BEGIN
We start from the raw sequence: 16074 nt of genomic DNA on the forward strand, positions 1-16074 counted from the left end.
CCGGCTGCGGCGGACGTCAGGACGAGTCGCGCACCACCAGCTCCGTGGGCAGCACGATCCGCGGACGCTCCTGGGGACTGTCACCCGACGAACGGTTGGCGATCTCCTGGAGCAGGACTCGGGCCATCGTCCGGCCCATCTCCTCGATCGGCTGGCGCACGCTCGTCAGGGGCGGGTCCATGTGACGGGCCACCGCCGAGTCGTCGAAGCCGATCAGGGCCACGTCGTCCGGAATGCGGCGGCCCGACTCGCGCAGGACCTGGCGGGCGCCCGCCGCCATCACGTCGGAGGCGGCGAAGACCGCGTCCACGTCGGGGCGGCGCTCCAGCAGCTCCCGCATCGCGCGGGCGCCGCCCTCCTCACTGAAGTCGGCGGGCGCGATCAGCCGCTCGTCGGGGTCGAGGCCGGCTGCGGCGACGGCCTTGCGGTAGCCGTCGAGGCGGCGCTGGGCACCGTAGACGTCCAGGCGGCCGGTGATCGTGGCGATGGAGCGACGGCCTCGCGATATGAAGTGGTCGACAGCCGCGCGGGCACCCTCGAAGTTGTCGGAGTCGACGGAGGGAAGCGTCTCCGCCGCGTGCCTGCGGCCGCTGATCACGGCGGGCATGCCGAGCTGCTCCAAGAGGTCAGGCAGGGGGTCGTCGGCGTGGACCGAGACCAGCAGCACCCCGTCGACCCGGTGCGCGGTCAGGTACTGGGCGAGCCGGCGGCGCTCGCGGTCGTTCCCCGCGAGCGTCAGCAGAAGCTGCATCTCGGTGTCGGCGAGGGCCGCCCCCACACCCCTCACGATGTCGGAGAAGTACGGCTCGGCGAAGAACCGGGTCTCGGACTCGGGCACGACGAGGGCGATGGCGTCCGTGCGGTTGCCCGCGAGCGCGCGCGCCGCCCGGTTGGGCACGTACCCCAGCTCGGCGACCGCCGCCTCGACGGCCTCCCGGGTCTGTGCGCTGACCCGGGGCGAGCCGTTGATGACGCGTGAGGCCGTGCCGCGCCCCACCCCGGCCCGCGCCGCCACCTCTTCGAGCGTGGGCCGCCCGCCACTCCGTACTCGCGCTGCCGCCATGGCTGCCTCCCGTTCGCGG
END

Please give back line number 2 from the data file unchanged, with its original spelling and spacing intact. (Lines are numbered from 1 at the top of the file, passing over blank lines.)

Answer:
CCGGCTGCGGCGGACGTCAGGACGAGTCGCGCACCACCAGCTCCGTGGGCAGCACGATCCGCGGACGCTCCTGGGGACTGTCACCCGACGAACGGTTGGCGATCTCCTGGAGCAGGACTCGGGCCATCGTCCGGCCCATCTCCTCGATCGGCTGGCGCACGCTCGTCAGGGGCGGGTCCATGTGACGGGCCACCGCCGAGTCGTCGAAGCCGATCAGGGCCACGTCGTCCGGAATGCGGCGGCCCGACTCGCGCAGGACCTGGCGGGCGCCCGCCGCCATCACGTCGGAGGCGGCGAAGACCGCGTCCACGTCGGGGCGGCGCTCCAGCAGCTCCCGCATCGCGCGGGCGCCGCCCTCCTCACTGAAGTCGGCGGGCGCGATCAGCCGCTCGTCGGGGTCGAGGCCGGCTGCGGCGACGGCCTTGCGGTAGCCGTCGAGGCGGCGCTGGGCACCGTAGACGTCCAGGCGGCCGGTGATCGTGGCGATGGAGCGACGGCCTCGCGATATGAAGTGGTCGACAGCCGCGCGGGCACCCTCGAAGTTGTCGGAGTCGACGGAGGGAAGCGTCTCCGCCGCGTGCCTGCGGCCGCTGATCACGGCGGGCATGCCGAGCTGCTCCAAGAGGTCAGGCAGGGGGTCGTCGGCGTGGACCGAGACCAGCAGCACCCCGTCGACCCGGTGCGCGGTCAGGTACTGGGCGAGCCGGCGGCGCTCGCGGTCGTTCCCCGCGAGCGTCAGCAGAAGCTGCATCTCGGTGTCGGCGAGGGCCGCCCCCACACCCCTCACGATGTCGGAGAAGTACGGCTCGGCGAAGAACCGGGTCTCGGACTCGGGCACGACGAGGGCGATGGCGTCCGTGCGGTTGCCCGCGAGCGCGCGCGCCGCCCGGTTGGGCACGTACCCCAGCTCGGCGACCGCCGCCTCGACGGCCTCCCGGGTCTGTGCGCTGACCCGGGGCGAGCCGTTGATGACGCGTGAGGCCGTGCCGCGCCCCACCCCGGCCCGCGCCGCCACCTCTTCGAGCGTGGGCCGCCCGCCACTCCGTACTCGCGCTGCCGCCATGGCTGCCTCCCGTTCGCGG